Ebonyi woman who leaked for 50 years receives fistula intervention
• Experts emphasize antenatal care to check prevalence of VVF
For about 47 years, Nworogu Odo, a widow from Oron’a Amagu community in Ikwo Local Council of Ebonyi State, could not control the flow of her urine. She became a social outcast, forcing herself into a recluse. Odo did not know she had what health experts call Vesico Vagina Fistula popularly known as VVF.
Today, her life of solitude has changed for the better. Dancing and singing in the midst of other natives of Oron’a Amagu when a team of journalists visited the community, as part of a roundtable discussion on fistula prevention, Odo was clearly a different person.
Now in total control of her urine, Odo, a mother of two, stepped out of the crowd beaming with smiles to narrate how for many years she lived with the pain of the shameful condition
“I had the condition for so long” she started, “during Biafra war.” “When I sit near people they run away from me because of the stench, but now I can sit anywhere.”
Profusely gracious to the Daughters of Virtue and Empowerment Initiative (DOVENET) that helped her access treatment at the National Fistula Center, NOFIC, Abakaliki with support from the USAID Fistula Care Plus project managed by EngenderHealth, she said “my life is back.”
She said she lived with the condition for a very long time because, “I did not know what was wrong with me and where I could go to for help” adding however that, “through the awareness program(health sensitization activities by DOVENET to her community) I was able to know that the condition can be cured”.
She is not alone. 41-year-old Ogbuagu Carolina, an indigene of Ekpaomaka community, also in Ikwo Local Council of Ebonyi State, had a happy story to share, too, when the team of journalists visited the Amaokpo playground, to witness a health sensitization session in motion.
Ogbuagu, a mother of nine, said she developed fistula at her ninth delivery. Unlike Odo, she lived with the condition for one year before benefitting from the community outreach programme. She said she got information on the free treatment fistula from her children, after they listened to community mobilizers trained by DOVENET speaking in the church.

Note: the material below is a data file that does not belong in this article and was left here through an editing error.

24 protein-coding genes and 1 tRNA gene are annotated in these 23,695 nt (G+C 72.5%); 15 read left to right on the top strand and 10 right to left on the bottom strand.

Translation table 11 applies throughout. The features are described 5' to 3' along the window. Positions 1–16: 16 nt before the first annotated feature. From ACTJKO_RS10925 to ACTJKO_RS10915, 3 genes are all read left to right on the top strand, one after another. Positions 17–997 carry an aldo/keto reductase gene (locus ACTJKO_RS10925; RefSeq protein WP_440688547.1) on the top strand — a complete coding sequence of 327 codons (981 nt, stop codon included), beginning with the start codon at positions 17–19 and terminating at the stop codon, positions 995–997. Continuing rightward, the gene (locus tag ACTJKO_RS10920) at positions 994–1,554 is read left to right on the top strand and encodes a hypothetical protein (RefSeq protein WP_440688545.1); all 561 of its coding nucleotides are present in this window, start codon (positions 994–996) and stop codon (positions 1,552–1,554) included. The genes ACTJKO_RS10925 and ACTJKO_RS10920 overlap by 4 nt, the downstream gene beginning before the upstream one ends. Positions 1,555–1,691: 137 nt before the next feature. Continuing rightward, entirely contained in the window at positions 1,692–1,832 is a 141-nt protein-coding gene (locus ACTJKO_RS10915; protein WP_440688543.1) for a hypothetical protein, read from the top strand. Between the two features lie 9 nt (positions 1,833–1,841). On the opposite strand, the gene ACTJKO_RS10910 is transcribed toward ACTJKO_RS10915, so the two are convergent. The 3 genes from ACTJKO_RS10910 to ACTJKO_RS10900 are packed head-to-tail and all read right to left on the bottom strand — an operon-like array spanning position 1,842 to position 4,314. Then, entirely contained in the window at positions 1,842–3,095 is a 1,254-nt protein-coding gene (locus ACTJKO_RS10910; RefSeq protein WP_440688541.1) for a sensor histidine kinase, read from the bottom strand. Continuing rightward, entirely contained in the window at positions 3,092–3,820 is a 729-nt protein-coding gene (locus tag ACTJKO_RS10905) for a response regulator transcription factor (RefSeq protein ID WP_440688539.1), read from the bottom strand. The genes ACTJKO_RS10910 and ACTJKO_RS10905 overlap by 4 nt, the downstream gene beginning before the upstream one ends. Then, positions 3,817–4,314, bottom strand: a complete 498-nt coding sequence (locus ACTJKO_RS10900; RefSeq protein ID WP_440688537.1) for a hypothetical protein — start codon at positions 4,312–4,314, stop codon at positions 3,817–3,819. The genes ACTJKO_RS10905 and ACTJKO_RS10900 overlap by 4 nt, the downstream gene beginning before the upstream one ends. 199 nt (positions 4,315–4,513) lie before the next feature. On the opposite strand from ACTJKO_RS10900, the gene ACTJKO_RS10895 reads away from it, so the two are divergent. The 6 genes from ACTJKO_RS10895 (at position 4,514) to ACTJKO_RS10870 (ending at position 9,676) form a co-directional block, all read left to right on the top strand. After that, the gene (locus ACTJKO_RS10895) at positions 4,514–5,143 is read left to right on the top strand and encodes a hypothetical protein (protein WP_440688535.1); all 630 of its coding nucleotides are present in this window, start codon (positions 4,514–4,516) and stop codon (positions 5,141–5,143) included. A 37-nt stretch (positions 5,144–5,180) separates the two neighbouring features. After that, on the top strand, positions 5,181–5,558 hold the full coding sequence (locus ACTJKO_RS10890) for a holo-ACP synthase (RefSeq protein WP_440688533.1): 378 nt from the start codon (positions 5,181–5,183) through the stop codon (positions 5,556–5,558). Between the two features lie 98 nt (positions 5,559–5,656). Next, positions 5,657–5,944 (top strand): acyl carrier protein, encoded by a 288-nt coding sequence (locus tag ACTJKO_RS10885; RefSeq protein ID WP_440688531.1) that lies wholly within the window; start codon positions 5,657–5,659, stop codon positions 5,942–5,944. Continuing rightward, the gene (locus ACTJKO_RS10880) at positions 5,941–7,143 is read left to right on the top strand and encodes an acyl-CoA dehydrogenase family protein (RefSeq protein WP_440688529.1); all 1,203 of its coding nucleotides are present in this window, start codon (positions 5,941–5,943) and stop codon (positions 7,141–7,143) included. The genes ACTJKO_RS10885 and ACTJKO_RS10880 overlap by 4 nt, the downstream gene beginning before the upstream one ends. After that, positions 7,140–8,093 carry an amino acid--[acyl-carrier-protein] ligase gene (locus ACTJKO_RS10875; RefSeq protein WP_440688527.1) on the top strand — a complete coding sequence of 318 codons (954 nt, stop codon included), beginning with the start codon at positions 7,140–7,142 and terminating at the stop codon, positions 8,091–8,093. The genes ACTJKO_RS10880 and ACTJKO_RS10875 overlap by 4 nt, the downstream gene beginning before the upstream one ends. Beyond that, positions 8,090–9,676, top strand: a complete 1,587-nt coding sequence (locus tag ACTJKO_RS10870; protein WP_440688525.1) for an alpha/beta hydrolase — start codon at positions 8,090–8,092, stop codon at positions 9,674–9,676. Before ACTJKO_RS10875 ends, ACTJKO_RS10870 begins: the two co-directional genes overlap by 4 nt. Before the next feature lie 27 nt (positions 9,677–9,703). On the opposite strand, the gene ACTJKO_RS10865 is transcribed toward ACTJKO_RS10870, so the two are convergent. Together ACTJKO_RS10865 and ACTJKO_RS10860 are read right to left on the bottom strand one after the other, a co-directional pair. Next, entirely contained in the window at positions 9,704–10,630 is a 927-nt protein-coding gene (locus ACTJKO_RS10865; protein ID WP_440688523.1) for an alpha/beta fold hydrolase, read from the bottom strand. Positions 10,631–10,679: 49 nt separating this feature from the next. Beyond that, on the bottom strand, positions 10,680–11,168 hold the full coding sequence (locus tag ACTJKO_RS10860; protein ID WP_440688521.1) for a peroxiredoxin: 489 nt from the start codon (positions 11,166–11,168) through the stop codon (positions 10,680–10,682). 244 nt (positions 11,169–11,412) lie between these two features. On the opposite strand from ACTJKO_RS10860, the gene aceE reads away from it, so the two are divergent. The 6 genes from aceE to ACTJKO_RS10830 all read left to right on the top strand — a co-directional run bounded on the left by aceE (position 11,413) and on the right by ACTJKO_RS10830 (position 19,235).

“I never knew this problem can be healed,” she said.
In addition to the free treatment she received, Ogbuagu says she will no longer have more children. According to her, she now knows it is dangerous to her health.
Natives of the two communities said they have benefitted immensely from the health sensitization programmes. A woman from Amaokpo community Mrs. Ngele Elezandra, said: “Due to the sensitizations, female genital mutilation is no more reigning in my village.
Through the circumcision, women have been dying in my community during childbirth from bleeding. Ekoyo Augustus from Oron’a Amagu said he has also benefitted from the sensitization programs.
“Through these trainings, I have learnt about family planning. We have seen those that have fistula that has been cured, and now some of them have resumed their normal lives. We have been encouraged to avoid female circumcision and for our wives to deliver at the hospital.”
The CMD while addressing the visiting journalists at the centre, noted that the incidence of new cases seen at the hospital has not reduced. “Before, what we used to see are women with many years of fistula- since 1980s, or since the Biafra war. But now the ones we see are fresh cases- women with eight months old fistula, six months, one year”, he said.
According to him, about 90 per cent of the cases seen are due to prolonged obstructive labour. Earlier on, Clinical Associate Fistula Care Plus, Dr. Suleiman Zakariya, said there is need to prevent fistula through prevention of prolonged obstructed labour.
Dr. Zakariya, who spoke at a media roundtable discussion stressed that prolonged obstructed labour is the main cause of fistula hence the need for women to attend ANC and deliver at hospital.
“During ANC, a doctor can feel the size of the pelvic to know if the pelvic is well developed for vaginal delivery”, he said. He mentioned that there is a need for hospitals to upgrade their emergency obstetric service and be ready to provide safe and quality Caesarian section operation.
“There is need to improve access to family planning, have client-friendly and affordable services, as well as use of Catheter and Partograph to monitor labour”, he added.
Reproductive health and family planning adviser, EngenderHealth, Jumoke Adekoba, said many pregnant women in Nigeria do not appreciate the importance and benefits of antenatal care (ANC).
According to her: “Many women attend ANC just to obtain a registration card in case of unexpected emergency. Some stay away from health facilities because of reasons such as poor provider attitudes, long waiting time at public facilities, financial difficulties, long distance to hospital, traditional belief and practices. A pregnant woman needs a minimum of four ANC visits as follows: 1st visit: before 16 weeks, 2nd visit: 24 -28 weeks, 3rd visit: 32 weeks and 4th visit: 36 weeks”.
She noted that ANC would help detect complications before it occurs and promptly manage the problem
source: Guardian Online